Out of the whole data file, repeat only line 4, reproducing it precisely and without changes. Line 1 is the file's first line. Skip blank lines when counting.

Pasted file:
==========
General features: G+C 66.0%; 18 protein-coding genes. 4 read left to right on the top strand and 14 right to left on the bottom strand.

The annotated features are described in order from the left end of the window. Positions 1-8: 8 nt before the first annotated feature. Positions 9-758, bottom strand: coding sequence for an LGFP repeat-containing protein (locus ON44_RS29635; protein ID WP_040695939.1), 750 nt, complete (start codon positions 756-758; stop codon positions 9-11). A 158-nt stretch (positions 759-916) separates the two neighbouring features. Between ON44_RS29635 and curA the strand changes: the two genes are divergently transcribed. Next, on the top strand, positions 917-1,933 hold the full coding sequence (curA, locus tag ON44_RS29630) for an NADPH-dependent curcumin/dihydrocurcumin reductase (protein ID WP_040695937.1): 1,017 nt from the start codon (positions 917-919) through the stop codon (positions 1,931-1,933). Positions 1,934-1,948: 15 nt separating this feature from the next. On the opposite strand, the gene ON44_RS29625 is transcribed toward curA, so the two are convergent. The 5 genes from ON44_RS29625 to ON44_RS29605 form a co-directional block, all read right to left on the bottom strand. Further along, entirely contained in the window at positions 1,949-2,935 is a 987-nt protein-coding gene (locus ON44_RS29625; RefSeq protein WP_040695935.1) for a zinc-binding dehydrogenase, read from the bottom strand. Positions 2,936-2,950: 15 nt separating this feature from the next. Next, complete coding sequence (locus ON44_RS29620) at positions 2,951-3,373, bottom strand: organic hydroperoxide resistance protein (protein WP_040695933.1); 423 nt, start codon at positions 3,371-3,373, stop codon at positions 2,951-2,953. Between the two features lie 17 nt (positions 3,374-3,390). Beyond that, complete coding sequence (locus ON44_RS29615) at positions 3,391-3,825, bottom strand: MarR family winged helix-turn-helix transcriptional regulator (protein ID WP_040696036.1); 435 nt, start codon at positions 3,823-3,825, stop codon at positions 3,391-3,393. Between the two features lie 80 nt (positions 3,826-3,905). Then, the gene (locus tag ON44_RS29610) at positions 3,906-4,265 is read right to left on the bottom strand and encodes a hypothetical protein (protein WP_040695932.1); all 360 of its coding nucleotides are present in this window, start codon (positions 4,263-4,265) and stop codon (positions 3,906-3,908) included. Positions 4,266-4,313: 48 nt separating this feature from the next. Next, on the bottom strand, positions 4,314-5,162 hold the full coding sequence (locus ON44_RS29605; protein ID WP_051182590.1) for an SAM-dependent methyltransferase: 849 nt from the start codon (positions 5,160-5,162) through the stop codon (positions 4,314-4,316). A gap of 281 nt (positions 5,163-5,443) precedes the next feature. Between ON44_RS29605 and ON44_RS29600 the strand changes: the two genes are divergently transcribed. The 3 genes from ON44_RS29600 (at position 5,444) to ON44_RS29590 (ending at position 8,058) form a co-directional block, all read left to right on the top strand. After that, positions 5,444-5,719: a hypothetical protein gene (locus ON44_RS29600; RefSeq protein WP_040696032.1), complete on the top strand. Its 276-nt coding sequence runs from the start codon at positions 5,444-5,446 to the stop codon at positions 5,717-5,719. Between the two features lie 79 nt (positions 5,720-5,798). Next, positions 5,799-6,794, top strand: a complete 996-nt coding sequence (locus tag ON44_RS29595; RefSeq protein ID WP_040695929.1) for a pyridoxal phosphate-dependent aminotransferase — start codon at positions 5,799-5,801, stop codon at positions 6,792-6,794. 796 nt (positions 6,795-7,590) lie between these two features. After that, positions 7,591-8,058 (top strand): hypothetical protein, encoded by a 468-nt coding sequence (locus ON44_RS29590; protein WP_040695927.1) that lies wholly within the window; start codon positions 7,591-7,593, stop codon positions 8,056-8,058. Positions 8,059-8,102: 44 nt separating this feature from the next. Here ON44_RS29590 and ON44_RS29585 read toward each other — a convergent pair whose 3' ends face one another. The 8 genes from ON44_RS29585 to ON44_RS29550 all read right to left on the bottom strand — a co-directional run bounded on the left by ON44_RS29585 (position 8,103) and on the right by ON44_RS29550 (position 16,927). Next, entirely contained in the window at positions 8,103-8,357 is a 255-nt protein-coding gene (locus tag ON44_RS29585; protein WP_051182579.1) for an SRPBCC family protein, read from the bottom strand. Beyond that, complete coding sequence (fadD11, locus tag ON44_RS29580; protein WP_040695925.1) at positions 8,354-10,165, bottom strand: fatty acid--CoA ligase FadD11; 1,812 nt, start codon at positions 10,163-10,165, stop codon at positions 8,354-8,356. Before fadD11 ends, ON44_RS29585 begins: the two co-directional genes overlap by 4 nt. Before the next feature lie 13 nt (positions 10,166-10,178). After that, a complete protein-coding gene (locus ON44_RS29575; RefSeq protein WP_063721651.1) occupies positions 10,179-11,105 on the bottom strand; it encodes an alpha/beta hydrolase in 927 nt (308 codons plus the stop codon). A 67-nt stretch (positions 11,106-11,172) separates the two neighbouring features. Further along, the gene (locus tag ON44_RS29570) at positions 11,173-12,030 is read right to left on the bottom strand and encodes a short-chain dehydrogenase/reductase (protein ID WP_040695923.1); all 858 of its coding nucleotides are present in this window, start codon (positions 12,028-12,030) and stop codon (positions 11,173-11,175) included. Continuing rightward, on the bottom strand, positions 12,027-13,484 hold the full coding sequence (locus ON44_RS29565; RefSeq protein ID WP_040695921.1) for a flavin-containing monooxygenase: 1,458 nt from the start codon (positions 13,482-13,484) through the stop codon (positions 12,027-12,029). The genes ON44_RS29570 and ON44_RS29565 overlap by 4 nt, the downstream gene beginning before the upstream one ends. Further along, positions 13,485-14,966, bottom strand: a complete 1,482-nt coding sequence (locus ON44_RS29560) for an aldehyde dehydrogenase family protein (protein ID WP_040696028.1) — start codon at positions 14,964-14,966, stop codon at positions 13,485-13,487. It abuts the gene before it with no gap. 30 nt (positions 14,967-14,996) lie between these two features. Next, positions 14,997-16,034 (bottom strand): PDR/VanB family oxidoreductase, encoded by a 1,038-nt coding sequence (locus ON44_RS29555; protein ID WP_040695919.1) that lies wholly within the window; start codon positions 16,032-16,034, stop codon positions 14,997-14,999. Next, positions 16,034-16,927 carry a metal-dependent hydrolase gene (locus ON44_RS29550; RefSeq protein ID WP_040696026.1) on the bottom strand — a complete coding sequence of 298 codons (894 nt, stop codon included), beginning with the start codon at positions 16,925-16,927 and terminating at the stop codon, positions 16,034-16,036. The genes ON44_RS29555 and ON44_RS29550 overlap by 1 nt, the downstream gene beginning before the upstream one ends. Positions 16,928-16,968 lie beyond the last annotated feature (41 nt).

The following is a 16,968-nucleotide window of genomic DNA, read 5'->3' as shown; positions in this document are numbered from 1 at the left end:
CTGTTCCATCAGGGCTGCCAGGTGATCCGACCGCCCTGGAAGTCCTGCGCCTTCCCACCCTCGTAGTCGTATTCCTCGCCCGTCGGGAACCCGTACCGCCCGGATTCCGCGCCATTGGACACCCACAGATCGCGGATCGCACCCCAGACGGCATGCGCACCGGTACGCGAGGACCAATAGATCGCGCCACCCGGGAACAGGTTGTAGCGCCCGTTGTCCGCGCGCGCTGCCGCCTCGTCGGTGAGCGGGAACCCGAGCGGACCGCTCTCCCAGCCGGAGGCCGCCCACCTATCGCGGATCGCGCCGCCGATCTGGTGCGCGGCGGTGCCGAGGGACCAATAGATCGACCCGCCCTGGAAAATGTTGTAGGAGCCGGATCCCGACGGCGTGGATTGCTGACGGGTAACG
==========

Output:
CTGTTCCATCAGGGCTGCCAGGTGATCCGACCGCCCTGGAAGTCCTGCGCCTTCCCACCCTCGTAGTCGTATTCCTCGCCCGTCGGGAACCCGTACCGCCCGGATTCCGCGCCATTGGACACCCACAGATCGCGGATCGCACCCCAGACGGCATGCGCACCGGTACGCGAGGACCAATAGATCGCGCCACCCGGGAACAGGTTGTAGCGCCCGTTGTCCGCGCGCGCTGCCGCCTCGTCGGTGAGCGGGAACCCGAGCGGACCGCTCTCCCAGCCGGAGGCCGCCCACCTATCGCGGATCGCGCCGCCGATCTGGTGCGCGGCGGTGCCGAGGGACCAATAGATCGACCCGCCCTGGAAAATGTTGTAGGAGCCGGATCCCGACGGCGTGGATTGCTGACGGGTAACG